- Walmart is not planning to counter Amazon’s $13.7 billion bid for Whole Foods, according to an anonymous company source interviewed by Reuters.
- A Walmart spokesman declined to comment on the matter. An analyst told Reuters, meanwhile, the move wouldn’t make much sense, calling it “a 180-degree turn from what Walmart’s strategy has been for the past two to three years."
- Whole Foods’ stock continues to trade above the $42 per share offered by Amazon, indicating the market still believes a higher offer will come in. Potential bidders include Kroger, Costco and Target, according to Reuters.
The prospect of Walmart bidding for Whole Foods never made much sense. Although the world’s largest retailer has the capital and would love to make life more difficult for bitter rival Amazon, the natural and organic grocer would be a poor fit. It would also be a departure from Walmart’s recent winning strategy.
Over the past few years, Walmart’s focus has been primarily on investing in its 4,600 stores. This includes adding more fresh foods, improving lighting and shelving units, growing its online pick-up service and, of course, bringing down prices. The retailer has made acquisitions too, but these have mostly been relatively smaller companies that have helped beef up its e-commerce presence.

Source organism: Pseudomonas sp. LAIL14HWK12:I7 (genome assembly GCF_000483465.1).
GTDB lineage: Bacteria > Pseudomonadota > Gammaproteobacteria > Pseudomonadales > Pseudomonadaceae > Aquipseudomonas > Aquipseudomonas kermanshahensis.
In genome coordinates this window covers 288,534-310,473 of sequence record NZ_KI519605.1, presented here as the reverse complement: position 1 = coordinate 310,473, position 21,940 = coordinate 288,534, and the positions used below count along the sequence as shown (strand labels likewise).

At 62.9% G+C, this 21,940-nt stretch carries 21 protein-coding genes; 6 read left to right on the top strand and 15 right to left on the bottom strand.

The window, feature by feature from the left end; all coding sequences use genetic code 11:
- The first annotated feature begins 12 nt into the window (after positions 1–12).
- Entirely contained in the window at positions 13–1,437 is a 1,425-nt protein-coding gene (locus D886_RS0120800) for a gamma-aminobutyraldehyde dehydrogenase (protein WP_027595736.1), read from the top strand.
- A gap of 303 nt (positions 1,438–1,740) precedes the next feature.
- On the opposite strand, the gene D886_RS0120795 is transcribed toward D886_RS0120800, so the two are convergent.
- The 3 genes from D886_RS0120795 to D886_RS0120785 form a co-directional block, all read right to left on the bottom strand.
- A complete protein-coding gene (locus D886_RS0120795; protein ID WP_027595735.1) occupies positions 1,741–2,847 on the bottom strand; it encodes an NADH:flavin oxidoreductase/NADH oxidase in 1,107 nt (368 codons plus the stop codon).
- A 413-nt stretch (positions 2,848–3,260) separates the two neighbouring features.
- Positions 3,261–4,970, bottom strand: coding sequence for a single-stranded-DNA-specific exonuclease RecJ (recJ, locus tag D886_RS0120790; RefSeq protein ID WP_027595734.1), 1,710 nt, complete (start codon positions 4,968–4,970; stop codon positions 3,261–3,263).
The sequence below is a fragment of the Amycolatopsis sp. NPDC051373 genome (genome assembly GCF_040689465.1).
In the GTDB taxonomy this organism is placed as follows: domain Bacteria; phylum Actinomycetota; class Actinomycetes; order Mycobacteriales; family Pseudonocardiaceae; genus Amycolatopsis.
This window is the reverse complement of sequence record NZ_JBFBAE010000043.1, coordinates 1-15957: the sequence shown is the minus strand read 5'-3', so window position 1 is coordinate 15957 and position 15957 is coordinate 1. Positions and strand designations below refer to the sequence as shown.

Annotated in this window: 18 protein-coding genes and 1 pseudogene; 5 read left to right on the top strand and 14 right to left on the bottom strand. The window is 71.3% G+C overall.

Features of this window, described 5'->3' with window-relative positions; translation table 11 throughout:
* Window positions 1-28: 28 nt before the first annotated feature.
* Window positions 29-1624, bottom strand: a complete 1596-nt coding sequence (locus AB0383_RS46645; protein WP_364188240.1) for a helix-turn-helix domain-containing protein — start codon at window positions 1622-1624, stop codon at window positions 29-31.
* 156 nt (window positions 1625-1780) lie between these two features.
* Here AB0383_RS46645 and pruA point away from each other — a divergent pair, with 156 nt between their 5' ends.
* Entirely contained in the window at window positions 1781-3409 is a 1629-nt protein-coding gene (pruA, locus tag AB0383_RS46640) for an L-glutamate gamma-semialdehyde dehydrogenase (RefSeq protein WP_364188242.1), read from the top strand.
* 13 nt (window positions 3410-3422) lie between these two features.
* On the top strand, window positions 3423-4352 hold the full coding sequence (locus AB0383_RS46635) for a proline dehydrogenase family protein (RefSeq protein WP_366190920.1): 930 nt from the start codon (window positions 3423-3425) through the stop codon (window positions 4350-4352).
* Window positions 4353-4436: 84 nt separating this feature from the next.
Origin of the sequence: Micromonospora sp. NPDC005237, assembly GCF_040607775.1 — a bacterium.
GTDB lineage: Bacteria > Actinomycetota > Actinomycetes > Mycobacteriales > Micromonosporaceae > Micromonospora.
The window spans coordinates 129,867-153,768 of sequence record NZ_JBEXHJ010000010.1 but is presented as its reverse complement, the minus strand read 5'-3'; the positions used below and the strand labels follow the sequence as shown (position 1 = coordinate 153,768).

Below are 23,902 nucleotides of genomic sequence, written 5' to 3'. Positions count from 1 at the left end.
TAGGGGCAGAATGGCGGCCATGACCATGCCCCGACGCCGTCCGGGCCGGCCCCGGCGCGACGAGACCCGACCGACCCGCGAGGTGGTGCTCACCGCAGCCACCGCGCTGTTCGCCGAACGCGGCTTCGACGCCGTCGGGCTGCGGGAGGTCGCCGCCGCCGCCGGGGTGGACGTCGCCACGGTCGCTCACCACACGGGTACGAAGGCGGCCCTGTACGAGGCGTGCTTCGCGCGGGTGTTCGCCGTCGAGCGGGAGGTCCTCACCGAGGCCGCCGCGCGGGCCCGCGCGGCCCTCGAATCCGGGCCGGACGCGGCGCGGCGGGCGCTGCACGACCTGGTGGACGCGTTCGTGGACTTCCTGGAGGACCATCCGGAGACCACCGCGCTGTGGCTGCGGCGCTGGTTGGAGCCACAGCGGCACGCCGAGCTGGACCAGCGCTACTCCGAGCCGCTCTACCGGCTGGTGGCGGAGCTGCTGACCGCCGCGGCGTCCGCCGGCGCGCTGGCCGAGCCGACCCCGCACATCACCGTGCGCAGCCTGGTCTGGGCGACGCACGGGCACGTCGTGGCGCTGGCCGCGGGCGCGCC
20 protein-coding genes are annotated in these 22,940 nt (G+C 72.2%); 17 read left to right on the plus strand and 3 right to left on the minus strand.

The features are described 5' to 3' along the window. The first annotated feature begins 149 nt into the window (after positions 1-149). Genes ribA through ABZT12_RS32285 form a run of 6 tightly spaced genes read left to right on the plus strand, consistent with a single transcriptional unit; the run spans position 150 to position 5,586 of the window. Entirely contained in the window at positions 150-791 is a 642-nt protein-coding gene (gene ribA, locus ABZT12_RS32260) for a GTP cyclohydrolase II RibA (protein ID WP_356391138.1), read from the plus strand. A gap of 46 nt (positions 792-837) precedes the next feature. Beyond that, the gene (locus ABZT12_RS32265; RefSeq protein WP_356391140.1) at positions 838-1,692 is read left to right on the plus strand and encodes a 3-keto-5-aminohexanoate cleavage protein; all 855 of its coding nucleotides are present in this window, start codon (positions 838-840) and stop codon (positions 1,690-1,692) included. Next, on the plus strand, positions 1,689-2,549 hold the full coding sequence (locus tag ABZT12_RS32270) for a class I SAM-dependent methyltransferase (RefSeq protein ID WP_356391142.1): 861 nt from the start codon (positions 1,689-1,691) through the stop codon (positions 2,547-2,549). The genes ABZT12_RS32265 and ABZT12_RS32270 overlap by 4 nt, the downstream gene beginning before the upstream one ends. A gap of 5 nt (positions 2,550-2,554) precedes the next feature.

If Walmart were to pony up for Whole Foods, the deal would be worth as much as five times what the company paid for Jet.com, and as much as 50 times what it recently paid for apparel retailer Bonobos — and it wouldn’t improve the company’s online shopping reach. Whole Foods would instead saddle the store-rich retailer with more than 400 locations in need of some serious work.
The two companies aren’t a good fit culturally, either. While Walmart could probably help Whole Foods bring down prices and become a more efficient grocer, it would arguably struggle with the value-focused retailing that has made Whole Foods so popular with its diehard fans. Many “Whole Foodies,” in fact, shop at the natural and organic grocer because it is known as the anti-Walmart.
It’s important to note that Walmart has not issued a definitive “no” to a Whole Foods bid. But the move seems highly unlikely at this point.
So who else could make a counter offer? The remaining names don’t make much sense. Kroger, the top pick at this point, typically acquires much smaller retailers and is, like Walmart, focused on store investments right now. Costco doesn’t have the expertise or the need, while Target desperately needs to repair its own grocery operations before it could even consider buying a supermarket. The market and odds makers are betting a counter offer will come in, but looking at the options, a challenger to Amazon seems increasingly unlikely to emerge.